Not surprisingly, Web technology lies at the heart of this trend, too. Moving the entire accounting function to a separate company would be inconceivable if the Web didn’t allow such easy access to information both within and across company walls. Web technology has also played another, more subtle role in the growth of BPO by powering the current economic boom. The first wave of shared services took off in the post- recession days of the early 1990s, notes Gunn, when companies were focused on cost-cutting. Today, most companies are focused on making money. “There are so many opportunities for revenue today, and leadership is at a premium,” he says. Web-driven shared services can play a valuable role, he adds, but only if companies can give them the appropriate focus and manpower- -no easy matter when so many Web initiatives clamor for attention.
Power to the People
One of the most difficult management challenges at traditional shared services centers is motivating employees. After all, notes Bob Gunn, co-founder of Gunn Partners, such centers drive decision-making authority down to the lowest levels, while the thin layer of management offers little room for promotion or advancement. “Think of the message to the employee,” agrees Martin J. Harmer of PricewaterhouseCoopers. “Imagine being told, ‘We are going to move to a low-cost center and reduce head count.'” Even the survivors have little reason to smile.
Head counts are likely to go even lower as the Web assumes the transaction-processing duties of shared services centers. But motivating employees may be easier, says Harmer, if the message is, “We are going to build a business around process excellence, and people will be rewarded and promoted based on a career of process excellence.”
Keeping Merck & Co.’s 270 shared services employees happy when they moved out of headquarters and into the new Cokesbury Road Service Center was of paramount importance, says Jeff Stoll, executive director of human resources strategic initiatives. “Quite frankly, I thought at the time it was possibly the worst thing that could have happened,” he says. “In retrospect, it was probably the best thing.”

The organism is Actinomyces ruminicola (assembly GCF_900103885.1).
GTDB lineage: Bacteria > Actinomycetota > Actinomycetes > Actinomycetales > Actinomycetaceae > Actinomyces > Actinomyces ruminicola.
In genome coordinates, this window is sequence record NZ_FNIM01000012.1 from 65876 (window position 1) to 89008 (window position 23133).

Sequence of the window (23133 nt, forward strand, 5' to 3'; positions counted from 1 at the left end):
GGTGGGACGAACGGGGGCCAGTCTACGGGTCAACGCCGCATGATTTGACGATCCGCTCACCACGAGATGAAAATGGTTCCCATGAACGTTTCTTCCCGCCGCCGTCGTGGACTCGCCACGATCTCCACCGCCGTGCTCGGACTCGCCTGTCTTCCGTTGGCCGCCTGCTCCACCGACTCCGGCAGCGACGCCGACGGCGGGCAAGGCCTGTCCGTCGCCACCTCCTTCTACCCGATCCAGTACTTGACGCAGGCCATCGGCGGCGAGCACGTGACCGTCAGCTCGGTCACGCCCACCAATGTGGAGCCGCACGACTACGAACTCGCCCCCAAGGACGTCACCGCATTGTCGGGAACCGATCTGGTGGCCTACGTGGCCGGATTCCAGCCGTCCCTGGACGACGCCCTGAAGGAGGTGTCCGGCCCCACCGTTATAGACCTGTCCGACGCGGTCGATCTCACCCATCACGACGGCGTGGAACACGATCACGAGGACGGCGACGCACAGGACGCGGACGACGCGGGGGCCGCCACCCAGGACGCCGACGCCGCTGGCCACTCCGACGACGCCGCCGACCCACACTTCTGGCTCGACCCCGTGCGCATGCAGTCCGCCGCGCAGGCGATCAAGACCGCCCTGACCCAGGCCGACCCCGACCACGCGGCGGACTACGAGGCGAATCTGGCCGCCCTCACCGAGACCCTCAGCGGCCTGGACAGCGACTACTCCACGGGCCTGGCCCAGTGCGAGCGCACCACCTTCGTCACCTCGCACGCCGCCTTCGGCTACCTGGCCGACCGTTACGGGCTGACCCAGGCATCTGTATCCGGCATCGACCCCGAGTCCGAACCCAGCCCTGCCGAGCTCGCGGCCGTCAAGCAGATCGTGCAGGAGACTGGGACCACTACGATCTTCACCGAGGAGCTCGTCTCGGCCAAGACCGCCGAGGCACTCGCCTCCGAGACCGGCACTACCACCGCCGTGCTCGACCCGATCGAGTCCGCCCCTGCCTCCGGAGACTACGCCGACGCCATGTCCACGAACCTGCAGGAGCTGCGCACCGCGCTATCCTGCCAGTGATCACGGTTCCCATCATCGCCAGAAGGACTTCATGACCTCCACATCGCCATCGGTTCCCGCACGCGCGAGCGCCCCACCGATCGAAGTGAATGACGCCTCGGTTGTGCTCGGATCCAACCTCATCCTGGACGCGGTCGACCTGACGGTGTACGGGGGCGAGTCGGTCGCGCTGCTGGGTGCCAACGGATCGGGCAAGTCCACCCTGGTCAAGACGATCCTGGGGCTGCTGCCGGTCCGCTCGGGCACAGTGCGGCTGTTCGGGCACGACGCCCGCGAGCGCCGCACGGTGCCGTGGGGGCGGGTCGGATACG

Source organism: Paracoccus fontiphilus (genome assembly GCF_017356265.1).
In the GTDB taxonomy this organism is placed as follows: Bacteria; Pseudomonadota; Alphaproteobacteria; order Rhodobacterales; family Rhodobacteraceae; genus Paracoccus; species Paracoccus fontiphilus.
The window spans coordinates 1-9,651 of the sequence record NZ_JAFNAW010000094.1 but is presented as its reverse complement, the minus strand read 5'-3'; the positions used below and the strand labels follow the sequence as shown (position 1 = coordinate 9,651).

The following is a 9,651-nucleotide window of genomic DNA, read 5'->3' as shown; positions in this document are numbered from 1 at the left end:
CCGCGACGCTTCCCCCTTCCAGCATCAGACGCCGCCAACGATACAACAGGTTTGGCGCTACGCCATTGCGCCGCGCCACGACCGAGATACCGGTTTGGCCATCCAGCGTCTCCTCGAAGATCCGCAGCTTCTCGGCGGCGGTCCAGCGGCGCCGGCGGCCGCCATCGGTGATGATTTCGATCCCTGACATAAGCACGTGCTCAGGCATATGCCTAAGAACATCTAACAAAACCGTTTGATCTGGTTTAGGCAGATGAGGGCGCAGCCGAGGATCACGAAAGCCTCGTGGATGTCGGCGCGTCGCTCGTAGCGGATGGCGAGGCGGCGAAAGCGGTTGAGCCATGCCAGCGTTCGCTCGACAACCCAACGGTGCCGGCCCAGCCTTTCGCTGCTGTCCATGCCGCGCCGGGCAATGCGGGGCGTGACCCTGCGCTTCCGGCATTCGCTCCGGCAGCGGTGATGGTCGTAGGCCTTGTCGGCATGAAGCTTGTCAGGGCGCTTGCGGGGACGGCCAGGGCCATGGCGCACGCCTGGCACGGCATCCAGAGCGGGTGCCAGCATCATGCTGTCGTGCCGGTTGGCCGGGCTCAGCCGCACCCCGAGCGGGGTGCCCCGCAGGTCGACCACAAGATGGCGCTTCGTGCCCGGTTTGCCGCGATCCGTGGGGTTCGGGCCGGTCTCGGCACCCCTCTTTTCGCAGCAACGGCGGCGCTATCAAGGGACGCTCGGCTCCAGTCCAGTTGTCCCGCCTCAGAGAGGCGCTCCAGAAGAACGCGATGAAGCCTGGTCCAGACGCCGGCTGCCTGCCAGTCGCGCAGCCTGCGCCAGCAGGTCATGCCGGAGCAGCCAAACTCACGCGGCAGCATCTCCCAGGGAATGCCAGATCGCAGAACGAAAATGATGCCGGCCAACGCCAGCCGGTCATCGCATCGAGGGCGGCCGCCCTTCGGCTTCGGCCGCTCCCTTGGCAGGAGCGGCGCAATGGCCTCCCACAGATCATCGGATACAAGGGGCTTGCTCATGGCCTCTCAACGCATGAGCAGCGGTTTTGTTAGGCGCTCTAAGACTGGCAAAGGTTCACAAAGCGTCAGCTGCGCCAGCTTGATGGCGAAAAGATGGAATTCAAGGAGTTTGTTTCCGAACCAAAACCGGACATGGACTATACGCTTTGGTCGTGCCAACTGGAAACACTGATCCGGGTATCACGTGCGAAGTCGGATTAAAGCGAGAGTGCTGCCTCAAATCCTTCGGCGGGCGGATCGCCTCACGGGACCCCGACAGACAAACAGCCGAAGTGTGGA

What changed his mind? Moving to the new shared services center allowed Stoll to form a cohesive team out of the disjointed units once scattered throughout Merck’s headquarters. “There was little formal or informal interaction” among the employees in those units, he explains.
To change that, groups of employees at all levels were randomly selected to design everything from the office furniture and cafeteria menus to a dress code and flex- time policy. Unlike headquarters, the new facility did not have indoor parking, so employees were issued umbrellas, ice scrapers, and sunscreens for their windshields. “Individually, [these things] may sound ridiculous,” says Stoll, but they helped create a sense of unity.
Advances in shared services aren’t just unsettling for the rank and file. Several companies have sold their shared services centers to business-process outsourcers– a trend that may not sit well with some CFOs. “Shared services have historically been part of the CFO’s organization,” notes PwC’s Harmer. But he maintains that CFOs have better things to do than run transaction processing and support operations.
Others say that if shared services organizations report to the CFO, it can undermine their efforts to operate as independent market entities. Because of their strong finance roots, many such organizations “are not at full arm’s-length from the CFO,” explains Andre Pienaar, a principal at Deloitte Consulting. This, he says, can stifle a shared services organization’s ability to expand into nonfinance functions. Says Don Janson, director of Ingersoll-Rand Shared Service Group, “Shared services should not report to the CFO. If it does, the business units and the center employees look at it as if it is still part of the corporate culture. It should be a separate business, and have a market and customer orientation.”